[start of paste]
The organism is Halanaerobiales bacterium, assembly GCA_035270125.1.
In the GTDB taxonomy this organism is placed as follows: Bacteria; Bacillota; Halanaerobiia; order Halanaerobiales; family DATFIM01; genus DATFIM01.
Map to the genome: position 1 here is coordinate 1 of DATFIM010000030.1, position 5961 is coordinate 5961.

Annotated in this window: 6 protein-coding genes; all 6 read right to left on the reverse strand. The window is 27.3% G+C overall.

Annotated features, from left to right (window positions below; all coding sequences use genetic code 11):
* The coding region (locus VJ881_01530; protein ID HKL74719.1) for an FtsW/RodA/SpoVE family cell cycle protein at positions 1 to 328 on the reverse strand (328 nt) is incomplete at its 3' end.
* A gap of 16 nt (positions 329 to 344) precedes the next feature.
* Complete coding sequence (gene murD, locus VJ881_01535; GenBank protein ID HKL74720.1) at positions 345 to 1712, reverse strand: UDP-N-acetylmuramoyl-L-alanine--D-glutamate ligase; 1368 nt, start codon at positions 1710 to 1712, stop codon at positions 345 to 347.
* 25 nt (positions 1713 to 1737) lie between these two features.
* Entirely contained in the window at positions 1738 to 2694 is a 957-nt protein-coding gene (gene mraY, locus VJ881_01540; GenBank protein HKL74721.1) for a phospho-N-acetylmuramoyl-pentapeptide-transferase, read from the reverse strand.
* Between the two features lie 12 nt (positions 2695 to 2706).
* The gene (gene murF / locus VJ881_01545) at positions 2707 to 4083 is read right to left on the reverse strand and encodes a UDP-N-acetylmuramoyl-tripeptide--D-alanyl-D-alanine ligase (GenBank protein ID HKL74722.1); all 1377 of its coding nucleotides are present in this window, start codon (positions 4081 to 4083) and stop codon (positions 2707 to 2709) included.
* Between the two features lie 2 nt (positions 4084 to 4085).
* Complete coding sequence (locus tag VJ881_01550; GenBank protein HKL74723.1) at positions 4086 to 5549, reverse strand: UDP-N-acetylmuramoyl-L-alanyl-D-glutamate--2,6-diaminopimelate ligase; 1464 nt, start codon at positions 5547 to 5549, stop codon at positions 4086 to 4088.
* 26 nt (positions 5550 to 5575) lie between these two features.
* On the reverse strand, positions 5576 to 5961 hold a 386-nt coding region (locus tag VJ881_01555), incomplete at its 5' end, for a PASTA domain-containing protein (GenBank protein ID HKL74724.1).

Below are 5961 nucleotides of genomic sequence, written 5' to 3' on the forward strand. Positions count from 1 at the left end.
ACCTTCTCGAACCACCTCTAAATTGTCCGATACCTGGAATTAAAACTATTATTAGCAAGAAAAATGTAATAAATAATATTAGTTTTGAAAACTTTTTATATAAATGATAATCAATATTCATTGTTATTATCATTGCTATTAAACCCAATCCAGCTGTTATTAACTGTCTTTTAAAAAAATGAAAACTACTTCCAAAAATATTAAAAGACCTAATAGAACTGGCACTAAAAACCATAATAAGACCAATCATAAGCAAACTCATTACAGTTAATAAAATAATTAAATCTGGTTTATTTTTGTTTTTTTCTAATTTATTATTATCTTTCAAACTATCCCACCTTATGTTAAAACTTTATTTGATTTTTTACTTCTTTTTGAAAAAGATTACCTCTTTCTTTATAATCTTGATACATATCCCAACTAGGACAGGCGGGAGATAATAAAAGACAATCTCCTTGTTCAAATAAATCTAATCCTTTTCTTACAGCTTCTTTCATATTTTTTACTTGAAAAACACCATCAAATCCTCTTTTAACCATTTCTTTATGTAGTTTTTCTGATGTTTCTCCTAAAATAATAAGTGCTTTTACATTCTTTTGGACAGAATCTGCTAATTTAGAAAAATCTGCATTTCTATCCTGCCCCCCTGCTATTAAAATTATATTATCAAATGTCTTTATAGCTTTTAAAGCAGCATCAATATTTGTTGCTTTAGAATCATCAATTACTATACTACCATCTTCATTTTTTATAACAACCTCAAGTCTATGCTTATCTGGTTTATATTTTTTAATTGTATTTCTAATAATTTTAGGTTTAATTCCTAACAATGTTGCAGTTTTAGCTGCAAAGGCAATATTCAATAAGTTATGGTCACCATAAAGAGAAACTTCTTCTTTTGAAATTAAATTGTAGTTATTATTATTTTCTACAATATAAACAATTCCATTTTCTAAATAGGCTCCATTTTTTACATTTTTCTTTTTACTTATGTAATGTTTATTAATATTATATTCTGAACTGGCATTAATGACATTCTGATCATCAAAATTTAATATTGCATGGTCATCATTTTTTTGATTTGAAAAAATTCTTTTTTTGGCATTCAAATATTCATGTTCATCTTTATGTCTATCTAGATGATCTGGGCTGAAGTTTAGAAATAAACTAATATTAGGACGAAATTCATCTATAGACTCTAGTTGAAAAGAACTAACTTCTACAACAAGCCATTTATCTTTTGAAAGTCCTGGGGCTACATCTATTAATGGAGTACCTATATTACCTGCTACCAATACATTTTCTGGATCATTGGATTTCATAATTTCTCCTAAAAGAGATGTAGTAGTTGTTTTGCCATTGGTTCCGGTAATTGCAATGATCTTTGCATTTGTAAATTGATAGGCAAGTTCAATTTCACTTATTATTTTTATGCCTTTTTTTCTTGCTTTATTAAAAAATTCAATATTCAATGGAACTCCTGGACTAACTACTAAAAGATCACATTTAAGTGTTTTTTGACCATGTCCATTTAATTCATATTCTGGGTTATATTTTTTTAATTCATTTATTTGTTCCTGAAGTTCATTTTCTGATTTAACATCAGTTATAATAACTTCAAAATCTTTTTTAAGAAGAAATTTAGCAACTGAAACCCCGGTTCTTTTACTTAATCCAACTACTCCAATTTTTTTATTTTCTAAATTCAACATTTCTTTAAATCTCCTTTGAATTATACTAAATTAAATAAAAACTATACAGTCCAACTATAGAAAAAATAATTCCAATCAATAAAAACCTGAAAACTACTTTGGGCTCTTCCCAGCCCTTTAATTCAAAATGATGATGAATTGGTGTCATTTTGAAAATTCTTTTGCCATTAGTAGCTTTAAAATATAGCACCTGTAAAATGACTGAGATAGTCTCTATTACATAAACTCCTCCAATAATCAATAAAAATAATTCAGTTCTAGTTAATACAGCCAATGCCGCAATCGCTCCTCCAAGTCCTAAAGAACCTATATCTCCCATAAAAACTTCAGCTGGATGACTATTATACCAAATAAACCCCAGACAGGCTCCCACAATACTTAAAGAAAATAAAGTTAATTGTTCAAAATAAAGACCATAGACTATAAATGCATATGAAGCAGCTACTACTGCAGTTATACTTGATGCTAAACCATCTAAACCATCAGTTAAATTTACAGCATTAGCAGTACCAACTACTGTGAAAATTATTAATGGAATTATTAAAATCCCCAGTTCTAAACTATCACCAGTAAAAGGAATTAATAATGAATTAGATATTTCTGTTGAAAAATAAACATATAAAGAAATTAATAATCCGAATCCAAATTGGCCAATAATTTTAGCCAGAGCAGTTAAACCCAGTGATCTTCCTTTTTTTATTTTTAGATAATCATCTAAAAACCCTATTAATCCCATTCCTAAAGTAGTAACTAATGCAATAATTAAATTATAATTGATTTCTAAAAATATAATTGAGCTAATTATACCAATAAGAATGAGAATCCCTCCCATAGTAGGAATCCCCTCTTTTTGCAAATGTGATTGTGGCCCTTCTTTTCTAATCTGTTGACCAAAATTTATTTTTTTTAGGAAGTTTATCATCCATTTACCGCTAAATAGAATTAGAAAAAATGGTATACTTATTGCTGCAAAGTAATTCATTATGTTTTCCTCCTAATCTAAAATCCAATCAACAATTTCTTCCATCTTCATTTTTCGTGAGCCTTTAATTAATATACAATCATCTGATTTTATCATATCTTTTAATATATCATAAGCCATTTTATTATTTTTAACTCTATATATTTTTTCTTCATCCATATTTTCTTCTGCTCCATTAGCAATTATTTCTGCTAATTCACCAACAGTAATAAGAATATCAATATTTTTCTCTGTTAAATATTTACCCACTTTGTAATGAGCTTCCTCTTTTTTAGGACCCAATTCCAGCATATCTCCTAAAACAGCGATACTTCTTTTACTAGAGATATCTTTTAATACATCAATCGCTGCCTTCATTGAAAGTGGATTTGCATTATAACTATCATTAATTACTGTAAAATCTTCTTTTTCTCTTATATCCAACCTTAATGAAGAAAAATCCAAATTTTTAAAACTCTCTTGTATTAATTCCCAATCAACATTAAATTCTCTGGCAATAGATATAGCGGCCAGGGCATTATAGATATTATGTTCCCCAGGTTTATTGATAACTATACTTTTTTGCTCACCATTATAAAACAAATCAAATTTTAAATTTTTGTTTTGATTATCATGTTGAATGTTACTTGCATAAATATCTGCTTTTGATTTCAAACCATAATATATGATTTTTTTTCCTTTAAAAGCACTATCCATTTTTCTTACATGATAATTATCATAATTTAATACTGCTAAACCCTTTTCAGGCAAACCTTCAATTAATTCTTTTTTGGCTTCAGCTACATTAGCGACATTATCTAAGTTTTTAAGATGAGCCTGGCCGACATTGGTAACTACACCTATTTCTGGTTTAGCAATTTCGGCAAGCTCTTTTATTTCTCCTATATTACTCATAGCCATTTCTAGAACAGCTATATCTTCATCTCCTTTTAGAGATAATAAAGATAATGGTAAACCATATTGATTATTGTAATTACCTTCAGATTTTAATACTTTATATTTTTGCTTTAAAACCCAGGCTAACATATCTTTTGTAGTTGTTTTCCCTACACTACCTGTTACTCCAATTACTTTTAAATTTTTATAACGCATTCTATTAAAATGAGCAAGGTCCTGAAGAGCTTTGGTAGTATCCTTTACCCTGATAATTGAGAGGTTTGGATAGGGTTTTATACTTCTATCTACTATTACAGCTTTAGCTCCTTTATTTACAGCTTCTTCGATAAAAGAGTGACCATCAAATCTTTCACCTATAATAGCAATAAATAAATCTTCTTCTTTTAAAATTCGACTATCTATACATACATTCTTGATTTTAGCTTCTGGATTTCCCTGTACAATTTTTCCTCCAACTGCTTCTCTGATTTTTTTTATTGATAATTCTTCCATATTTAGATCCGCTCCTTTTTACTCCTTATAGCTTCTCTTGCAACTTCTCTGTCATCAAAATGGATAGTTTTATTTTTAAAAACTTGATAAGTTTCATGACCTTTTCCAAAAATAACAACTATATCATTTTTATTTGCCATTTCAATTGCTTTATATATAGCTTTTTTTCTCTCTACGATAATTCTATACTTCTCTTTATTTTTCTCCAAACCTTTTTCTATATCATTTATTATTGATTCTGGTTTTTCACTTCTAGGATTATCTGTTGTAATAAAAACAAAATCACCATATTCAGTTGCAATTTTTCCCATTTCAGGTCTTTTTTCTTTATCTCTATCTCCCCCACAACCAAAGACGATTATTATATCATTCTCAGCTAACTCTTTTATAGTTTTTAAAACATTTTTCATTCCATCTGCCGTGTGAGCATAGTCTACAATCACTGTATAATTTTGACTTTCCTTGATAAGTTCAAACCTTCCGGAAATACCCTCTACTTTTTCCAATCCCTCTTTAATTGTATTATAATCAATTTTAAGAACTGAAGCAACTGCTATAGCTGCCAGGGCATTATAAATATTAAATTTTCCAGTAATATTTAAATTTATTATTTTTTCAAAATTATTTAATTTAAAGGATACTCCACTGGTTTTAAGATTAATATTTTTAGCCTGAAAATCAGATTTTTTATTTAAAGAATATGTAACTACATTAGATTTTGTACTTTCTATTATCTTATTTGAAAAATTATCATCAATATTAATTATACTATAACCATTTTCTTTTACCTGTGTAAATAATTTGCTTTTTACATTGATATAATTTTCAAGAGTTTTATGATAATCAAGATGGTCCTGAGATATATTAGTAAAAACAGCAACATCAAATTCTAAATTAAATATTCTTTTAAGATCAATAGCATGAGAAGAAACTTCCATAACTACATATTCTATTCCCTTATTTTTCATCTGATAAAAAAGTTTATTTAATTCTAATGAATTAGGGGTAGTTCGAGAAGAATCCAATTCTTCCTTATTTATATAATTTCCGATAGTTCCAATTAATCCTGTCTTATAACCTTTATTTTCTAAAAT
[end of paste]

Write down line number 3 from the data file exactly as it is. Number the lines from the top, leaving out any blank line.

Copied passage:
Map to the genome: position 1 here is coordinate 1 of DATFIM010000030.1, position 5961 is coordinate 5961.